Most folks who live up here in the North Country will tell you that the winters are too long, but the last three, at least, haven’t been nearly long enough for me. Every December, after the first snow falls and ice covers our nearby lakes, I vow to dust off my old hockey skates and revisit that particular aspect of my misspent youth. But I’ve found that it can take more motivation than I’ve been able to generate these past few winters. I’ll think about it at some point on a weekend morning and then get distracted by something or other, the afternoon will come and go, night will descend, and before you know it, it’s April and the ice has turned to slush.
That’s been the pattern these past three or so winters. As much as I enjoy skating, I haven’t been able to push myself out the door and actually do it. And, to be fair, it does take a bit of convincing when the temperatures are in the low teens and a brisk wind is blowing out of the northwest. A nice hot cup of tea and a good book can sound like a pretty decent alternative.
I’ve been thinking about this lately, as I do each winter. For some reason, though, I mentioned my intention to My Lovely Wife on Sunday morning, suggesting that I might tag along when she went out on her daily walk around the lake and maybe take a few turns around the Lake Nokomis ice oval. She didn’t discourage the notion, but we came to no definitive conclusion and soon I had rearranged my agenda around other projects.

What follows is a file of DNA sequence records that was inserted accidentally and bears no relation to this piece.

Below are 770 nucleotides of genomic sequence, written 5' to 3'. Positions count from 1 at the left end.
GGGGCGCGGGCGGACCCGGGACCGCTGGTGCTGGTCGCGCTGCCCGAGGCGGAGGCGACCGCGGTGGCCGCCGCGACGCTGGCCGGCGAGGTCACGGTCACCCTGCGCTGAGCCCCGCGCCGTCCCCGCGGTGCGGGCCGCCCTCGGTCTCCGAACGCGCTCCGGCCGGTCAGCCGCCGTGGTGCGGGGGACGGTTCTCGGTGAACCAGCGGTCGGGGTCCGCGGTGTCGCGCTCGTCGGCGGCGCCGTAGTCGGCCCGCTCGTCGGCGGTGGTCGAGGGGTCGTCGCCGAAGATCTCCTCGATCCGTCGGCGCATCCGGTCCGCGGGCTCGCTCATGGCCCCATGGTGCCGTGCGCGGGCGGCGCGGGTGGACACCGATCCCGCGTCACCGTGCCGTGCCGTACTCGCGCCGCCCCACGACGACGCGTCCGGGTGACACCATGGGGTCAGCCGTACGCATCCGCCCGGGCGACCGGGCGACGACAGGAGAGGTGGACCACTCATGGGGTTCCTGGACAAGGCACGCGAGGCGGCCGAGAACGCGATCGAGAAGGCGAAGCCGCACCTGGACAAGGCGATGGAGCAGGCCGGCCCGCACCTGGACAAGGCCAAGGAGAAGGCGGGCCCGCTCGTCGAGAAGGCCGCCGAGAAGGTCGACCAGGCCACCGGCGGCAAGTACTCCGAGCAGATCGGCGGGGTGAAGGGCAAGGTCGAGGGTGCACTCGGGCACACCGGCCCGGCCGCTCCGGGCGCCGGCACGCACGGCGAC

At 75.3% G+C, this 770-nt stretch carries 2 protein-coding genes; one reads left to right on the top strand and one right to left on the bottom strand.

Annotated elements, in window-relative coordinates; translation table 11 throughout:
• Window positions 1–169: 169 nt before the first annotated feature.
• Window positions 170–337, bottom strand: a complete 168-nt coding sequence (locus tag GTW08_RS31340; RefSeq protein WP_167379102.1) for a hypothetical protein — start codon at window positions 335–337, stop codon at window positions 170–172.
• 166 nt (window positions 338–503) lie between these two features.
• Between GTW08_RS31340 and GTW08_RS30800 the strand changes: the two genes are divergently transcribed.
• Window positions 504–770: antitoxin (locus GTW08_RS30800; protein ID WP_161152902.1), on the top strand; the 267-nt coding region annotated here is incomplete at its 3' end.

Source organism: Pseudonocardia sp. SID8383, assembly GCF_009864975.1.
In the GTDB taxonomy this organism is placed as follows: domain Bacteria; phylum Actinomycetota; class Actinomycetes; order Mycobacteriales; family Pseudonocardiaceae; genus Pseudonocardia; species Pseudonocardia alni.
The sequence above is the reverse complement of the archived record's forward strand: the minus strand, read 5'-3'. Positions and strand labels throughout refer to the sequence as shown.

Then, around lunchtime, MLW announced she was heading out for her walk. Did I want to grab my skates? She could drop me off at the skating rink and pick me up after her walk. Then we could go have lunch somewhere. I had pretty much forgotten about the whole skating idea by then, and was preparing to take down the Christmas tree. So, I stood there in the hallway for a long moment, weighing the options. It would be so much more comfortable to just stay in the warm house, but part of me had wanted to get out on the ice just a few hours earlier. . . .
This is what inertia looks like.
And the only way to break free is by having someone give you enough of a nudge to move you out of your comfort zone. Mission accomplished: I grabbed my skates and off we went.
And, as usually happens in these situations, it was the right decision. After a few shaky moments getting reacquainted with my old Bauers (which could use a good sharpening), I found my rhythm and began gliding around the oval more or less like old times. The sun was shining, the wind was relatively calm, and the crack in the ice that sent me sprawling about four laps into my workout was nothing more than a subtle reminder that I may not be as good at this as I might have imagined.
I did 20 laps or so before MLW returned to fetch me for lunch — probably 4 to 5 miles altogether — and though my knees were barking at me for some time afterward, the whole adventure was pretty exhilarating. I’ve got a feeling that this winter is going to last a good long time.